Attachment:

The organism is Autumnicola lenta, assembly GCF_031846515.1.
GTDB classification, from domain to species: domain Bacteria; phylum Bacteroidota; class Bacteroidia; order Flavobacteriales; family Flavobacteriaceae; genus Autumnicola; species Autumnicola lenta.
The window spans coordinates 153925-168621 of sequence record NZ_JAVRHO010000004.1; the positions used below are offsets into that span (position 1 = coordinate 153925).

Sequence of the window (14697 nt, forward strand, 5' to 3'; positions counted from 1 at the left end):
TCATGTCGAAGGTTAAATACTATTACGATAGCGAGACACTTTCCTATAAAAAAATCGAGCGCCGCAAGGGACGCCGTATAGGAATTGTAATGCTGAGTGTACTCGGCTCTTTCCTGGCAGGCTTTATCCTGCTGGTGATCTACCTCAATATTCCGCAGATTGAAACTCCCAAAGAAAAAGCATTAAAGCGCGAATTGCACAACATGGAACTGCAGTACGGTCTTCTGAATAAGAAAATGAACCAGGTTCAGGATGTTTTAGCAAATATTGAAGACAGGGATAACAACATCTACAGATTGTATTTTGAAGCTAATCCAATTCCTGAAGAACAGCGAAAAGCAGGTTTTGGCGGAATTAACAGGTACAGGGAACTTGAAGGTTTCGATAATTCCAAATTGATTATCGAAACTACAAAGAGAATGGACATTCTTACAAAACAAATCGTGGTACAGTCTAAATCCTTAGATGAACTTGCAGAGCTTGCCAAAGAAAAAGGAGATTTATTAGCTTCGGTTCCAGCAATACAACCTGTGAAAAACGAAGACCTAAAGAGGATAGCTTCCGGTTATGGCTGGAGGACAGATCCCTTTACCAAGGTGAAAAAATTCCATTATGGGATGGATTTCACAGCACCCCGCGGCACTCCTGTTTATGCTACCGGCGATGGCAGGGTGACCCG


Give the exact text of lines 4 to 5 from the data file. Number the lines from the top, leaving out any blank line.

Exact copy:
Sequence of the window (14697 nt, forward strand, 5' to 3'; positions counted from 1 at the left end):
TCATGTCGAAGGTTAAATACTATTACGATAGCGAGACACTTTCCTATAAAAAAATCGAGCGCCGCAAGGGACGCCGTATAGGAATTGTAATGCTGAGTGTACTCGGCTCTTTCCTGGCAGGCTTTATCCTGCTGGTGATCTACCTCAATATTCCGCAGATTGAAACTCCCAAAGAAAAAGCATTAAAGCGCGAATTGCACAACATGGAACTGCAGTACGGTCTTCTGAATAAGAAAATGAACCAGGTTCAGGATGTTTTAGCAAATATTGAAGACAGGGATAACAACATCTACAGATTGTATTTTGAAGCTAATCCAATTCCTGAAGAACAGCGAAAAGCAGGTTTTGGCGGAATTAACAGGTACAGGGAACTTGAAGGTTTCGATAATTCCAAATTGATTATCGAAACTACAAAGAGAATGGACATTCTTACAAAACAAATCGTGGTACAGTCTAAATCCTTAGATGAACTTGCAGAGCTTGCCAAAGAAAAAGGAGATTTATTAGCTTCGGTTCCAGCAATACAACCTGTGAAAAACGAAGACCTAAAGAGGATAGCTTCCGGTTATGGCTGGAGGACAGATCCCTTTACCAAGGTGAAAAAATTCCATTATGGGATGGATTTCACAGCACCCCGCGGCACTCCTGTTTATGCTACCGGCGATGGCAGGGTGACCCG